Interesting remarks, Zora.

In light of your comments about my praise for these places -- and in light of my most recent endorsement -- I think it's worth digging into the archives to excerpt a little of what I wrote a year ago:

"In Southern California, La Sirenita and El Tapatío would be generally regarded as nice places, but no different, really, from the many other worthies that blend unobtrusively into the vast ethno-culinary landscape. Here, though, they are standouts."

Which is to say, I understand your point and I hear you. But what gets me about your post is the notion that just because something is not national-class it's not worthy of attention and praise. It's a trap that far too many in D.C. and New York succumb to. Ferreting out the best, most exquisite expression of something can be a lot of fun. And it makes for great conversation, and maybe great writing, too. But eating, then, becomes chiefly about the quest to find perfection. How limiting, how dull.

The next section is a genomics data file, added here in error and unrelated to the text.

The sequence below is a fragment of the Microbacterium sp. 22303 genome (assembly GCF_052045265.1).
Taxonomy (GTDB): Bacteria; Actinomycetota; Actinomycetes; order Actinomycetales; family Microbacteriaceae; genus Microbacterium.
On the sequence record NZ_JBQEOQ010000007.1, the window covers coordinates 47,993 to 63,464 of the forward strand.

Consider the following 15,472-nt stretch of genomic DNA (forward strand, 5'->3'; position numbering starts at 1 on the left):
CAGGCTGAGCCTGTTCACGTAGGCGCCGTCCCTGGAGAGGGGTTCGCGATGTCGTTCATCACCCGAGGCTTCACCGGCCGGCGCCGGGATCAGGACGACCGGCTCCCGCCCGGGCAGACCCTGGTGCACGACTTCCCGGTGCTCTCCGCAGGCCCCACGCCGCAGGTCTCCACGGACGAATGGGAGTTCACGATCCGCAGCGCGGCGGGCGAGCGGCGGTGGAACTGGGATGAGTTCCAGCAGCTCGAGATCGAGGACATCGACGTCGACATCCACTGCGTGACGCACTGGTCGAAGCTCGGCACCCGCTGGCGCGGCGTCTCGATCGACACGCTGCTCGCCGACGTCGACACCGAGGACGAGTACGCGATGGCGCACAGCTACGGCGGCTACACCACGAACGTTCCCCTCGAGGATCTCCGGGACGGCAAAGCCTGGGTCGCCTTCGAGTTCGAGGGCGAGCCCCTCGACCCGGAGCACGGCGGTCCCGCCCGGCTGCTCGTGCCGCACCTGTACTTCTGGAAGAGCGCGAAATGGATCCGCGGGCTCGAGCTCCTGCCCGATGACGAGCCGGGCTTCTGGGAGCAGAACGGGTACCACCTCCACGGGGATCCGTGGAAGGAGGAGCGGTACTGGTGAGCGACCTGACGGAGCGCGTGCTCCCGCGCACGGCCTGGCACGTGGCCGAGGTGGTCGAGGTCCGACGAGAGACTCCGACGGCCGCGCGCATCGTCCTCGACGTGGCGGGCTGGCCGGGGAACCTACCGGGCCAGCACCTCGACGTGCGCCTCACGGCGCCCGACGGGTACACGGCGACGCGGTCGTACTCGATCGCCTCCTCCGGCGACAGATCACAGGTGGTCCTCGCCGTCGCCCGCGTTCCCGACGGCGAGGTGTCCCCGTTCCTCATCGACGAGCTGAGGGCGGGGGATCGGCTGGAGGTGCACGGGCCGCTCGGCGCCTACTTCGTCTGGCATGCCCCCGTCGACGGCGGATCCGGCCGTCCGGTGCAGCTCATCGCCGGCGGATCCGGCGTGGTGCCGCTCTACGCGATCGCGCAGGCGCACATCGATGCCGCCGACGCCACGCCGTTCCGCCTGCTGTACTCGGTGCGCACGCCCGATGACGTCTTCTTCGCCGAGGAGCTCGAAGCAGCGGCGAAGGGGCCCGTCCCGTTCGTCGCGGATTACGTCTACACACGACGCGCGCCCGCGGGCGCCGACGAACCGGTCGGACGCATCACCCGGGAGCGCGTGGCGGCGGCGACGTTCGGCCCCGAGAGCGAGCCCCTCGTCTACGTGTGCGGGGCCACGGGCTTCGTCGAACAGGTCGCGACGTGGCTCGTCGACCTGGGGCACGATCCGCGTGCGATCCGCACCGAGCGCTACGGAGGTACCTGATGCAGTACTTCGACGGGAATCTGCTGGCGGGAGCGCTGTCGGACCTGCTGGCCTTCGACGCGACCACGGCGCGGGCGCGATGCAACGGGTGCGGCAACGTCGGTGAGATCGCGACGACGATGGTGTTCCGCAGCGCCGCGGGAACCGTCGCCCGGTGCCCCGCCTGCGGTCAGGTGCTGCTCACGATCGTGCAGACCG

I also am curious how many times you have been to these places. I say that because, for one thing, the tacos I had my last time out at La Sirenita were even better than what I'd tasted a year ago. And because what these places are serving, chiefly, is homecooking. I've had the chilaquiles at La Sirenita maybe six times now; each time, it's a little bit different. But still very good.

The population of Mexicans in Little Mexico is small, still. It hardly compares, in size and scope, to what you'd find in L.A. But something, clearly, is taking root. I think it bears watching. And I think it deserves support from those of us who love to eat and explore.